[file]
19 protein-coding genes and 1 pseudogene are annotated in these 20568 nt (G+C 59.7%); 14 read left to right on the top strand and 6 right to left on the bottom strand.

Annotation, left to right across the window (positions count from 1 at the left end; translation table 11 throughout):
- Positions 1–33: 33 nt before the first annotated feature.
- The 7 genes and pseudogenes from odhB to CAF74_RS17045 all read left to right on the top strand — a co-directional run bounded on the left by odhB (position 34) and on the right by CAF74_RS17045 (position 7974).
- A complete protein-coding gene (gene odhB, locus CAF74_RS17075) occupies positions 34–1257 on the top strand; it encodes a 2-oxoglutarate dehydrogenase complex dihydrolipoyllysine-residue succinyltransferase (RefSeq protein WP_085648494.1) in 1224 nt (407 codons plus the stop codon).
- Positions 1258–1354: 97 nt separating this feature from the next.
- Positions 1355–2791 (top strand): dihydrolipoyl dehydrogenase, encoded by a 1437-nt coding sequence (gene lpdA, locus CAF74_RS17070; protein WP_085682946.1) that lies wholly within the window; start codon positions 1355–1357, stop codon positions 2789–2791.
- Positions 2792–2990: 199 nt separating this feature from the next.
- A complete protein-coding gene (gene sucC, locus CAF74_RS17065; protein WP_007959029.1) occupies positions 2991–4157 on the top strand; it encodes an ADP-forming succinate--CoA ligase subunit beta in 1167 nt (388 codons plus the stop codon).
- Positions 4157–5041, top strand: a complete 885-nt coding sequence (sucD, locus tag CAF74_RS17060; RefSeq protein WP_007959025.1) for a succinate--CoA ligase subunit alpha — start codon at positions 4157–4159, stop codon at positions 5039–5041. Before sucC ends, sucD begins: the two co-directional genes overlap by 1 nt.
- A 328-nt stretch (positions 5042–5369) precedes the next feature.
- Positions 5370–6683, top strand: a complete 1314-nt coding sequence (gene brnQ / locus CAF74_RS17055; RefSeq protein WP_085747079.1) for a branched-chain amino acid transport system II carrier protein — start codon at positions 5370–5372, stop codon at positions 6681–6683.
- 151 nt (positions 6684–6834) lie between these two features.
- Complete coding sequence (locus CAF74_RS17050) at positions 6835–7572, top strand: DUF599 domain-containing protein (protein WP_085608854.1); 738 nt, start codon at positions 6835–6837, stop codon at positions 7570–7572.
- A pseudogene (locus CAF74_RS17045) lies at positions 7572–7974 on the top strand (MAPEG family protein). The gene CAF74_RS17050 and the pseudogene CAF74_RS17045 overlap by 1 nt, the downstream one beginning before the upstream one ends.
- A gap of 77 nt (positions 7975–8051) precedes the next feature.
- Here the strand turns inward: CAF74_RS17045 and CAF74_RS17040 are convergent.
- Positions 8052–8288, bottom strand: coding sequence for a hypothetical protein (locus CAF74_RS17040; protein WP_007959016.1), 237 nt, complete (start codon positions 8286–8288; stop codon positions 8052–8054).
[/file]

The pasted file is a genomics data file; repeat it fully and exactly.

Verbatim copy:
19 protein-coding genes and 1 pseudogene are annotated in these 20568 nt (G+C 59.7%); 14 read left to right on the top strand and 6 right to left on the bottom strand.

Annotation, left to right across the window (positions count from 1 at the left end; translation table 11 throughout):
- Positions 1–33: 33 nt before the first annotated feature.
- The 7 genes and pseudogenes from odhB to CAF74_RS17045 all read left to right on the top strand — a co-directional run bounded on the left by odhB (position 34) and on the right by CAF74_RS17045 (position 7974).
- A complete protein-coding gene (gene odhB, locus CAF74_RS17075) occupies positions 34–1257 on the top strand; it encodes a 2-oxoglutarate dehydrogenase complex dihydrolipoyllysine-residue succinyltransferase (RefSeq protein WP_085648494.1) in 1224 nt (407 codons plus the stop codon).
- Positions 1258–1354: 97 nt separating this feature from the next.
- Positions 1355–2791 (top strand): dihydrolipoyl dehydrogenase, encoded by a 1437-nt coding sequence (gene lpdA, locus CAF74_RS17070; protein WP_085682946.1) that lies wholly within the window; start codon positions 1355–1357, stop codon positions 2789–2791.
- Positions 2792–2990: 199 nt separating this feature from the next.
- A complete protein-coding gene (gene sucC, locus CAF74_RS17065; protein WP_007959029.1) occupies positions 2991–4157 on the top strand; it encodes an ADP-forming succinate--CoA ligase subunit beta in 1167 nt (388 codons plus the stop codon).
- Positions 4157–5041, top strand: a complete 885-nt coding sequence (sucD, locus tag CAF74_RS17060; RefSeq protein WP_007959025.1) for a succinate--CoA ligase subunit alpha — start codon at positions 4157–4159, stop codon at positions 5039–5041. Before sucC ends, sucD begins: the two co-directional genes overlap by 1 nt.
- A 328-nt stretch (positions 5042–5369) precedes the next feature.
- Positions 5370–6683, top strand: a complete 1314-nt coding sequence (gene brnQ / locus CAF74_RS17055; RefSeq protein WP_085747079.1) for a branched-chain amino acid transport system II carrier protein — start codon at positions 5370–5372, stop codon at positions 6681–6683.
- 151 nt (positions 6684–6834) lie between these two features.
- Complete coding sequence (locus CAF74_RS17050) at positions 6835–7572, top strand: DUF599 domain-containing protein (protein WP_085608854.1); 738 nt, start codon at positions 6835–6837, stop codon at positions 7570–7572.
- A pseudogene (locus CAF74_RS17045) lies at positions 7572–7974 on the top strand (MAPEG family protein). The gene CAF74_RS17050 and the pseudogene CAF74_RS17045 overlap by 1 nt, the downstream one beginning before the upstream one ends.
- A gap of 77 nt (positions 7975–8051) precedes the next feature.
- Here the strand turns inward: CAF74_RS17045 and CAF74_RS17040 are convergent.
- Positions 8052–8288, bottom strand: coding sequence for a hypothetical protein (locus CAF74_RS17040; protein WP_007959016.1), 237 nt, complete (start codon positions 8286–8288; stop codon positions 8052–8054).